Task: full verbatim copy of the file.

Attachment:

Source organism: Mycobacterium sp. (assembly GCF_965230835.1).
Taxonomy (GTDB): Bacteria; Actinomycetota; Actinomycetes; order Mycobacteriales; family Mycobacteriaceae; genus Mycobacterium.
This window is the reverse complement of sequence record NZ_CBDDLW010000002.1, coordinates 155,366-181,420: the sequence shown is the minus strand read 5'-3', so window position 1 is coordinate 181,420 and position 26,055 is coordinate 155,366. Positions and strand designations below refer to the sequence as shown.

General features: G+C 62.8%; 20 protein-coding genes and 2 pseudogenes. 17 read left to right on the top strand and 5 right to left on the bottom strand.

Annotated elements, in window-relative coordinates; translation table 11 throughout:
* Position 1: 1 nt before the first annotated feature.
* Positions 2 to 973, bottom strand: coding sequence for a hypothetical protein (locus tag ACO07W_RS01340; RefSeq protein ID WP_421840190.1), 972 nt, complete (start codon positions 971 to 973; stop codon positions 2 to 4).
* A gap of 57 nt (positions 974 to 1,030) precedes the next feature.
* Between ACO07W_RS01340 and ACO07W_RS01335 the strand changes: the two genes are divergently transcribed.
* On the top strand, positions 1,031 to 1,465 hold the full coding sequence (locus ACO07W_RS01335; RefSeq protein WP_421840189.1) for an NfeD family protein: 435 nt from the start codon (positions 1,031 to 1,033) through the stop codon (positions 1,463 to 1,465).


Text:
Source organism: Mycobacterium sp. (assembly GCF_965230835.1).
Taxonomy (GTDB): Bacteria; Actinomycetota; Actinomycetes; order Mycobacteriales; family Mycobacteriaceae; genus Mycobacterium.
This window is the reverse complement of sequence record NZ_CBDDLW010000002.1, coordinates 155,366-181,420: the sequence shown is the minus strand read 5'-3', so window position 1 is coordinate 181,420 and position 26,055 is coordinate 155,366. Positions and strand designations below refer to the sequence as shown.

General features: G+C 62.8%; 20 protein-coding genes and 2 pseudogenes. 17 read left to right on the top strand and 5 right to left on the bottom strand.

Annotated elements, in window-relative coordinates; translation table 11 throughout:
* Position 1: 1 nt before the first annotated feature.
* Positions 2 to 973, bottom strand: coding sequence for a hypothetical protein (locus tag ACO07W_RS01340; RefSeq protein ID WP_421840190.1), 972 nt, complete (start codon positions 971 to 973; stop codon positions 2 to 4).
* A gap of 57 nt (positions 974 to 1,030) precedes the next feature.
* Between ACO07W_RS01340 and ACO07W_RS01335 the strand changes: the two genes are divergently transcribed.
* On the top strand, positions 1,031 to 1,465 hold the full coding sequence (locus ACO07W_RS01335; RefSeq protein WP_421840189.1) for an NfeD family protein: 435 nt from the start codon (positions 1,031 to 1,033) through the stop codon (positions 1,463 to 1,465).